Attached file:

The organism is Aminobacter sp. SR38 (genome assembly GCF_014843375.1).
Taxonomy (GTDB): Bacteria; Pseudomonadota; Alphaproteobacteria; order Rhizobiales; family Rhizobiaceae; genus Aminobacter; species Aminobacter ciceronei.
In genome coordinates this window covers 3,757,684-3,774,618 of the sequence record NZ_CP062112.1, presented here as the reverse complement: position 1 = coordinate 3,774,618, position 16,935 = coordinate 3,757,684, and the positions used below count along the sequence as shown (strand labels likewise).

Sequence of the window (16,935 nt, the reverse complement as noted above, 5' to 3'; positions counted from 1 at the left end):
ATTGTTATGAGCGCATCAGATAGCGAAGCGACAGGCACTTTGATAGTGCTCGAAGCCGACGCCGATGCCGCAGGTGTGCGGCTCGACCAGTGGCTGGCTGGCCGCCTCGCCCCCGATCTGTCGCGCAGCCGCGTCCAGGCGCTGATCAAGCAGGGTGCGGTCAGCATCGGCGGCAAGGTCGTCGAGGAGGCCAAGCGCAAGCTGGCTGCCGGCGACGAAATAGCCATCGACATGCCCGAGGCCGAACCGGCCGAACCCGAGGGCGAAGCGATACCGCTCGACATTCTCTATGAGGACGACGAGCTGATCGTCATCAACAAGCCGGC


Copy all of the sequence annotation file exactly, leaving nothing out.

The organism is Aminobacter sp. SR38 (genome assembly GCF_014843375.1).
Taxonomy (GTDB): Bacteria; Pseudomonadota; Alphaproteobacteria; order Rhizobiales; family Rhizobiaceae; genus Aminobacter; species Aminobacter ciceronei.
In genome coordinates this window covers 3,757,684-3,774,618 of the sequence record NZ_CP062112.1, presented here as the reverse complement: position 1 = coordinate 3,774,618, position 16,935 = coordinate 3,757,684, and the positions used below count along the sequence as shown (strand labels likewise).

Sequence of the window (16,935 nt, the reverse complement as noted above, 5' to 3'; positions counted from 1 at the left end):
ATTGTTATGAGCGCATCAGATAGCGAAGCGACAGGCACTTTGATAGTGCTCGAAGCCGACGCCGATGCCGCAGGTGTGCGGCTCGACCAGTGGCTGGCTGGCCGCCTCGCCCCCGATCTGTCGCGCAGCCGCGTCCAGGCGCTGATCAAGCAGGGTGCGGTCAGCATCGGCGGCAAGGTCGTCGAGGAGGCCAAGCGCAAGCTGGCTGCCGGCGACGAAATAGCCATCGACATGCCCGAGGCCGAACCGGCCGAACCCGAGGGCGAAGCGATACCGCTCGACATTCTCTATGAGGACGACGAGCTGATCGTCATCAACAAGCCGGC